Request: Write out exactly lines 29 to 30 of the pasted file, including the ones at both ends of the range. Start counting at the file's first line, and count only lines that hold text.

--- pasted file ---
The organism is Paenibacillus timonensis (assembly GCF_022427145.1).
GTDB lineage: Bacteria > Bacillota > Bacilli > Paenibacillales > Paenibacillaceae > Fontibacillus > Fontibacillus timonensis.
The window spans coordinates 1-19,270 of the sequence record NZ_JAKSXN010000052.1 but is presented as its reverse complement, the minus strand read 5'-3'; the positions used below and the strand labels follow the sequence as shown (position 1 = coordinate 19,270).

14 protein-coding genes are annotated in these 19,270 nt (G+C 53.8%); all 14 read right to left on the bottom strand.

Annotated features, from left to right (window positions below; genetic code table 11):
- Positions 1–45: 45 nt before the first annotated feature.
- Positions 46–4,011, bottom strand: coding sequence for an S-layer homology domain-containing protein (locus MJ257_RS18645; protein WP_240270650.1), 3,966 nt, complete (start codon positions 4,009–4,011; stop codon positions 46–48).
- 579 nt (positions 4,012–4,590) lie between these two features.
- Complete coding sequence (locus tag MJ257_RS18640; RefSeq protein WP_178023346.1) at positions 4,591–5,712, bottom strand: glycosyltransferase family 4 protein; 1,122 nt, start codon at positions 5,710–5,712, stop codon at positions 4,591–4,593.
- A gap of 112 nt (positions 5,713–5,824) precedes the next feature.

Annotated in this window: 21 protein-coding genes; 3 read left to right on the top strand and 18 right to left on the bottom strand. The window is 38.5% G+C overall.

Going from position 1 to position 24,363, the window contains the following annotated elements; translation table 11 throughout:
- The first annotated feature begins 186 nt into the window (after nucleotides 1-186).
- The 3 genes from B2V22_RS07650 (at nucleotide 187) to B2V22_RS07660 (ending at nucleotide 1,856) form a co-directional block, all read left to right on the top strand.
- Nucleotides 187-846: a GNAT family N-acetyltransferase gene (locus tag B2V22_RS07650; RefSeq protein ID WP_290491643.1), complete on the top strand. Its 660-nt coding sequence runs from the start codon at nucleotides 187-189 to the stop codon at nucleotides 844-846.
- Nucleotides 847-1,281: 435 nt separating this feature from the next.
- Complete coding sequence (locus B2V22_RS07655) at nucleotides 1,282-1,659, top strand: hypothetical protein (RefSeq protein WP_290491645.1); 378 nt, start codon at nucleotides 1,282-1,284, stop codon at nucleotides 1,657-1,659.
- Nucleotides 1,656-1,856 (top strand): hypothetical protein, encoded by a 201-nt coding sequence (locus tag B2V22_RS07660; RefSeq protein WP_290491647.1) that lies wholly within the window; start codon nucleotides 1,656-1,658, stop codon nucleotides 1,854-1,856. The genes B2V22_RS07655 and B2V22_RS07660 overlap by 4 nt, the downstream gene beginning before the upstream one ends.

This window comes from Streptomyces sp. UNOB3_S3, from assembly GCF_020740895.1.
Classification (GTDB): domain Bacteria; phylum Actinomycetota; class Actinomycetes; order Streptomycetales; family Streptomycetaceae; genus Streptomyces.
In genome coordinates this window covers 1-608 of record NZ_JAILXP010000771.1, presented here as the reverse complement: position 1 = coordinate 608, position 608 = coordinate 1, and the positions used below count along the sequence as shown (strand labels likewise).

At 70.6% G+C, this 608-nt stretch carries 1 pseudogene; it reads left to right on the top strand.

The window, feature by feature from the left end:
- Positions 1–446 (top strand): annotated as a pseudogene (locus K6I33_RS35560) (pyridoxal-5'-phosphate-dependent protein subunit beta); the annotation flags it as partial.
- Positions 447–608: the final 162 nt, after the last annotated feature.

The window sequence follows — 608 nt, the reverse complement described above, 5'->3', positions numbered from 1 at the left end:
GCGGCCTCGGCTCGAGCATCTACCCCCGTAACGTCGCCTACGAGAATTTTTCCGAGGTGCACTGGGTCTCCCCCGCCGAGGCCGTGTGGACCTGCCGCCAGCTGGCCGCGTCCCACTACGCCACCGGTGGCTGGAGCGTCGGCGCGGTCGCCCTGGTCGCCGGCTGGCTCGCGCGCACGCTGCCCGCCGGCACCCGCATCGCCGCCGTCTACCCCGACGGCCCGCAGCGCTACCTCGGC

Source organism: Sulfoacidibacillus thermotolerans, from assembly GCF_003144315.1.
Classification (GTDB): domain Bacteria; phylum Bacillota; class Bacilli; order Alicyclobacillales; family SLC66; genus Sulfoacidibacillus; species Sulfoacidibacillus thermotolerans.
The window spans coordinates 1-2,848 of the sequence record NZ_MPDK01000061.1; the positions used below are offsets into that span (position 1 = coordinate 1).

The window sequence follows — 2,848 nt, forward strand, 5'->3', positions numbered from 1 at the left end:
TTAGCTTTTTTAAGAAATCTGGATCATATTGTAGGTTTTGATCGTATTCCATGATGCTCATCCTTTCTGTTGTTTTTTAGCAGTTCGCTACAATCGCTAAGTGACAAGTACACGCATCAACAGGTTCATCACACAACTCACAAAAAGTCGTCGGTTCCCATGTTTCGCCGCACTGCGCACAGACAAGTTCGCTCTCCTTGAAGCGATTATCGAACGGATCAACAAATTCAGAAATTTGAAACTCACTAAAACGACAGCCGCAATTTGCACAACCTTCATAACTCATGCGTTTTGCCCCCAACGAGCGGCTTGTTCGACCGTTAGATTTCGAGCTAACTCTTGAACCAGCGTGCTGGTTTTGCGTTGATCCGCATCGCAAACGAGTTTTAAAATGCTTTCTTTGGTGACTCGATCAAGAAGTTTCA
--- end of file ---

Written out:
Classification (GTDB): domain Bacteria; phylum Bacillota; class Bacilli; order Alicyclobacillales; family SLC66; genus Sulfoacidibacillus; species Sulfoacidibacillus thermotolerans.
The window spans coordinates 1-2,848 of the sequence record NZ_MPDK01000061.1; the positions used below are offsets into that span (position 1 = coordinate 1).